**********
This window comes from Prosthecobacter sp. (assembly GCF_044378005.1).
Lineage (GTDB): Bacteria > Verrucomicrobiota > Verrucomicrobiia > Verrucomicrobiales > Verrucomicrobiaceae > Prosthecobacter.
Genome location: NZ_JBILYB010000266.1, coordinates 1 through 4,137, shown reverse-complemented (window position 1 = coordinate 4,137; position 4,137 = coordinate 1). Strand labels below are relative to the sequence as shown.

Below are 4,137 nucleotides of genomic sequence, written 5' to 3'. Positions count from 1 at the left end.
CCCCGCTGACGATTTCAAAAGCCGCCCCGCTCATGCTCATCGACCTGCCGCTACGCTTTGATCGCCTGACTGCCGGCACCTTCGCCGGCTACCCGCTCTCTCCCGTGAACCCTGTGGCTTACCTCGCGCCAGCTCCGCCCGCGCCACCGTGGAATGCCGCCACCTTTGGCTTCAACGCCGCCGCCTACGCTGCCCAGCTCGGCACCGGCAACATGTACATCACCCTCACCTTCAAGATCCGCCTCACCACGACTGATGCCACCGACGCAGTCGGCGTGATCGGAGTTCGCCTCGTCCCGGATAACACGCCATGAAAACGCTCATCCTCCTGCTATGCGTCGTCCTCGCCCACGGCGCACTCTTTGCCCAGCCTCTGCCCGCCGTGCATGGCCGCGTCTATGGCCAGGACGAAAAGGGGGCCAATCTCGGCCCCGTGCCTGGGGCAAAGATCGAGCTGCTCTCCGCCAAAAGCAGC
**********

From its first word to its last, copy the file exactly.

This window comes from Prosthecobacter sp. (assembly GCF_044378005.1).
Lineage (GTDB): Bacteria > Verrucomicrobiota > Verrucomicrobiia > Verrucomicrobiales > Verrucomicrobiaceae > Prosthecobacter.
Genome location: NZ_JBILYB010000266.1, coordinates 1 through 4,137, shown reverse-complemented (window position 1 = coordinate 4,137; position 4,137 = coordinate 1). Strand labels below are relative to the sequence as shown.

Below are 4,137 nucleotides of genomic sequence, written 5' to 3'. Positions count from 1 at the left end.
CCCCGCTGACGATTTCAAAAGCCGCCCCGCTCATGCTCATCGACCTGCCGCTACGCTTTGATCGCCTGACTGCCGGCACCTTCGCCGGCTACCCGCTCTCTCCCGTGAACCCTGTGGCTTACCTCGCGCCAGCTCCGCCCGCGCCACCGTGGAATGCCGCCACCTTTGGCTTCAACGCCGCCGCCTACGCTGCCCAGCTCGGCACCGGCAACATGTACATCACCCTCACCTTCAAGATCCGCCTCACCACGACTGATGCCACCGACGCAGTCGGCGTGATCGGAGTTCGCCTCGTCCCGGATAACACGCCATGAAAACGCTCATCCTCCTGCTATGCGTCGTCCTCGCCCACGGCGCACTCTTTGCCCAGCCTCTGCCCGCCGTGCATGGCCGCGTCTATGGCCAGGACGAAAAGGGGGCCAATCTCGGCCCCGTGCCTGGGGCAAAGATCGAGCTGCTCTCCGCCAAAAGCAGC